Singh and his team are now deleting ufmylation components from B cells in mice and also expressing a mutated form of Ufbp1 in laboratory animals. The mice are then infected with the influenza virus, and are monitored for the development of plasma cells and neutralizing antibodies that target the virus.

“We want to see how this affects the number of influenza-specific plasma cells that develop in these mice that do not have Ufbp1 or Ufm1 or other components of the ufmylation pathway in B cells,” Singh says. They expect, and they have some evidence, that they will see far fewer anti-influenza plasma cells without some or all of these key ingredients, but they want to make sure they are correct in terms of the main role of the effect.

They also infect mice with the influenza virus, and once the plasma cells develop a response and the antibodies that produce them occur, the ufmylation components are removed from the plasma cells, and then the flu-specific antibodies and plasma cells survive.

They are also looking again at what happens to the size of the endoplasmic reticulum where antibodies are made, and how many antibodies are formed. Again, they have some evidence, but they need more, that even if one component of the ufmylation pathway is missing, the site of antibody production will be smaller as well as antibody production.

“Plasma cells have only one job in the body: making antibodies,” Singh says. If they can learn more about how long these cells survive, they can design those small molecules, drugs, or other methods to increase their longevity and antibody production.

There is huge individual variation in how long the antibodies to the virus or bacteria survive and how many. For example, exposure to the new coronavirus resulted in the production of antibodies in some individuals that lasted for a few weeks and in others that lasted several months. The vaccines that have been created also produce a wide range of time frames for effectiveness, from the measles vaccine, for example, which is considered to provide life-long protection while protection from whooping cough or whooping cough and pneumonia is expected to last from five to 10 years. The influenza vaccine is recommended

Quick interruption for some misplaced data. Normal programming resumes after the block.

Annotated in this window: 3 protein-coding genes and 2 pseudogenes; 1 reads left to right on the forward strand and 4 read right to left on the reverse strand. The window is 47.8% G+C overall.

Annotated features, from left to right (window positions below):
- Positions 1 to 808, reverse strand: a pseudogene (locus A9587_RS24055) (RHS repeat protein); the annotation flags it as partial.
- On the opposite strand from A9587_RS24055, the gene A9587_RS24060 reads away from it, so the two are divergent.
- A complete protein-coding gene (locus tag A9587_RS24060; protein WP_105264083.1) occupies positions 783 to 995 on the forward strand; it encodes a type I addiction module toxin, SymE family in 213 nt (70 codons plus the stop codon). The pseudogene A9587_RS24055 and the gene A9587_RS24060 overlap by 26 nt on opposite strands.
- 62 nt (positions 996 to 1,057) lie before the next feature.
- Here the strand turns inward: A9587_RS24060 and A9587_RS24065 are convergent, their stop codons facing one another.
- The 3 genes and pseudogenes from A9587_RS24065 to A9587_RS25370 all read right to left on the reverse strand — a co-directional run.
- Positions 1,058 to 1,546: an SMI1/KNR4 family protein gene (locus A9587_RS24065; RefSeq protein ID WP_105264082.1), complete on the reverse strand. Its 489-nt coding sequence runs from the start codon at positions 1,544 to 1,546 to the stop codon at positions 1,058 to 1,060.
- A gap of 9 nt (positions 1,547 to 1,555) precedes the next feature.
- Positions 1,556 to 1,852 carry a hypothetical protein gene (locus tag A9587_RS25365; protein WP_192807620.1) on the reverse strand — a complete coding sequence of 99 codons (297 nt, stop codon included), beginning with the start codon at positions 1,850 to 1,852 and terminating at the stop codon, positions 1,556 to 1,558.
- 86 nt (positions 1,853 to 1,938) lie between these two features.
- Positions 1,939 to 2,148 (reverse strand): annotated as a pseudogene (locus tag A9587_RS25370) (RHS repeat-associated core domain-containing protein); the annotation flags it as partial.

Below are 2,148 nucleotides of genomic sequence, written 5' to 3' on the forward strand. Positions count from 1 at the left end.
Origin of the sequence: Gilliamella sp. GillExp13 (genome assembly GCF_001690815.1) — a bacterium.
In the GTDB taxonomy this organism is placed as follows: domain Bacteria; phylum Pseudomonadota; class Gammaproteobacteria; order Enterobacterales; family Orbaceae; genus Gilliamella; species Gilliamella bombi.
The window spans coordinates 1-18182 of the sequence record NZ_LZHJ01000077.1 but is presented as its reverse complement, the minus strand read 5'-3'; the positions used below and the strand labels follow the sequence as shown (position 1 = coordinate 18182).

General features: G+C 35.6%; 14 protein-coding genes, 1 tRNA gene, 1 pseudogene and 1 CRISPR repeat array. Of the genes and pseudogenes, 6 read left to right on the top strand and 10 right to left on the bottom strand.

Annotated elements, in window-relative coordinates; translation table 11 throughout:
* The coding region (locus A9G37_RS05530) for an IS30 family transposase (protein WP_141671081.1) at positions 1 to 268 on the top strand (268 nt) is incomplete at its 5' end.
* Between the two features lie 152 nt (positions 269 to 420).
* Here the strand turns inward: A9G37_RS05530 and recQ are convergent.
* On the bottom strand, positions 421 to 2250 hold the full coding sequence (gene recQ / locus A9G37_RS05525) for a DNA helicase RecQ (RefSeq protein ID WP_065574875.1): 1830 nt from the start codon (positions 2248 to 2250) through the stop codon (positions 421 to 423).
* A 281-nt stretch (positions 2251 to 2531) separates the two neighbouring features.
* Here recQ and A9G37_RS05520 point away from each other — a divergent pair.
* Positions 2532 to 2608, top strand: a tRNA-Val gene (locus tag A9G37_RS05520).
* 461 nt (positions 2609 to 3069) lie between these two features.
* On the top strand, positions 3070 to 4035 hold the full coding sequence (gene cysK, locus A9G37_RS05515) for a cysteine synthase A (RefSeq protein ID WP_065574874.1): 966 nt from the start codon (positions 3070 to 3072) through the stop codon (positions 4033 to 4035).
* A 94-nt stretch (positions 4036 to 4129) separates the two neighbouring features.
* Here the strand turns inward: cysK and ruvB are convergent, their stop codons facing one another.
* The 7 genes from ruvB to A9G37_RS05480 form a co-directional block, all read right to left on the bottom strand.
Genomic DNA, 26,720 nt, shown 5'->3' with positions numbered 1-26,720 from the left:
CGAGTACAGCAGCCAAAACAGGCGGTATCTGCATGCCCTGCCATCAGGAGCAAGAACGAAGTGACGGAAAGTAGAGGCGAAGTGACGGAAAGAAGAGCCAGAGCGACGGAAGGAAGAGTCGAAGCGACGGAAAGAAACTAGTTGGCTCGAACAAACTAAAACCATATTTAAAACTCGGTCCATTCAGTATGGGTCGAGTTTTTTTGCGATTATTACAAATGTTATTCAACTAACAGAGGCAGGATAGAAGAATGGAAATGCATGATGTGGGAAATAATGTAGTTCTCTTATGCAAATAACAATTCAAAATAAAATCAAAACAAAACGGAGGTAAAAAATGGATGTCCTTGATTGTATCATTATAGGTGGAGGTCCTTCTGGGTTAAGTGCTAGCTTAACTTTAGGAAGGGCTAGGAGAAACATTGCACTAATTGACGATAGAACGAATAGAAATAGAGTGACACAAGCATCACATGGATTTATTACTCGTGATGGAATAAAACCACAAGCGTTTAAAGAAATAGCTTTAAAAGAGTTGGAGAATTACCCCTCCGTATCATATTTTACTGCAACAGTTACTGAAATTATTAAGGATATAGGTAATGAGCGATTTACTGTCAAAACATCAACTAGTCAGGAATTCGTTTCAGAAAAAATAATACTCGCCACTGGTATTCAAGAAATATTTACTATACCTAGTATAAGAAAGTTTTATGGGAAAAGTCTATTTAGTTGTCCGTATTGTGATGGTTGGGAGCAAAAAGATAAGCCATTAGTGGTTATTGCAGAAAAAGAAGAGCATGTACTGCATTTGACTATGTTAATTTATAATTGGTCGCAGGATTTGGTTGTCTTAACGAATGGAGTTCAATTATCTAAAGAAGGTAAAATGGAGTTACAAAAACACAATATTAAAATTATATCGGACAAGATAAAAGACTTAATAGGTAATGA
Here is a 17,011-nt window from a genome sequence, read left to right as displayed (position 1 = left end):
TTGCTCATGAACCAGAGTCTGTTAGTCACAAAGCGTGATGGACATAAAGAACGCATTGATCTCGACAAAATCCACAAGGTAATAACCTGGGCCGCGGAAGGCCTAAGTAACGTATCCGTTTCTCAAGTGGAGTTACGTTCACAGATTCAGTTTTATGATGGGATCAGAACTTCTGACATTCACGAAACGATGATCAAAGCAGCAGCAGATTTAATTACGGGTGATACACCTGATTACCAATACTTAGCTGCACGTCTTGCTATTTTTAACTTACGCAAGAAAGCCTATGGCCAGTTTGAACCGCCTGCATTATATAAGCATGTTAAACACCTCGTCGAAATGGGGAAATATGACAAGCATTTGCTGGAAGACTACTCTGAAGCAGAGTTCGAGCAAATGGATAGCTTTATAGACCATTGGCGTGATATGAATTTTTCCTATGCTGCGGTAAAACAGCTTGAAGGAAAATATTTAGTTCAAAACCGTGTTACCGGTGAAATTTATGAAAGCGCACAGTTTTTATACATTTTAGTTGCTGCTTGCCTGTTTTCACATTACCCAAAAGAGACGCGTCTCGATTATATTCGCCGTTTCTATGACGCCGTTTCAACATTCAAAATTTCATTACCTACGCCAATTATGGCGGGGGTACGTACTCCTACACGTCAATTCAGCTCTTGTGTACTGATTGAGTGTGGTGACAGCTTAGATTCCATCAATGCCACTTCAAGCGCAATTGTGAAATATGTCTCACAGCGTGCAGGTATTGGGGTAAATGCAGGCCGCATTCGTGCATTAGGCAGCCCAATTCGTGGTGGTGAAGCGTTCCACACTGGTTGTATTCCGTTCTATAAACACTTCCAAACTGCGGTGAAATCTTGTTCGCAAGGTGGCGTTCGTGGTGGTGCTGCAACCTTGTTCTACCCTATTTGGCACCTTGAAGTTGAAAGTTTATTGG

Annually, because the predominant virus strains vary from year to year and because the plasma cells that the virus inspires also live about one year, says Singh. The half-life of these antibodies is a few weeks, so antibody levels drop soon after the plasma cells expire. The hope, he adds, is that all vaccines can be effective in the long term.

Singh does not yet know whether individual differences in the course of the bulge also help explain a wide range of responses – from no symptoms to death – different people experience influenza virus infection as well as what is seen with the coronavirus, but that must be a factor. , He says.

Singh adds: “We do not yet know if there is a difference in the pathway of your swelling that determines the amount of antibody you make against the Corona virus, or how long these antibodies live in your body.” He adds that looking at the components of ufmylation in B cells and plasma cells should help provide insight.

Singh published 2019 in the magazine Nature Communications Ufbp1 suppresses PERK enzyme to help B cells differentiate into plasma cells. PERK helps correct problems with incorrectly folded proteins (proteins must be folded properly to function properly) but PERK also stops the production of the new protein in the process, so Ufbp1 stops it to enable protein folding in large quantities and production of plasma cells.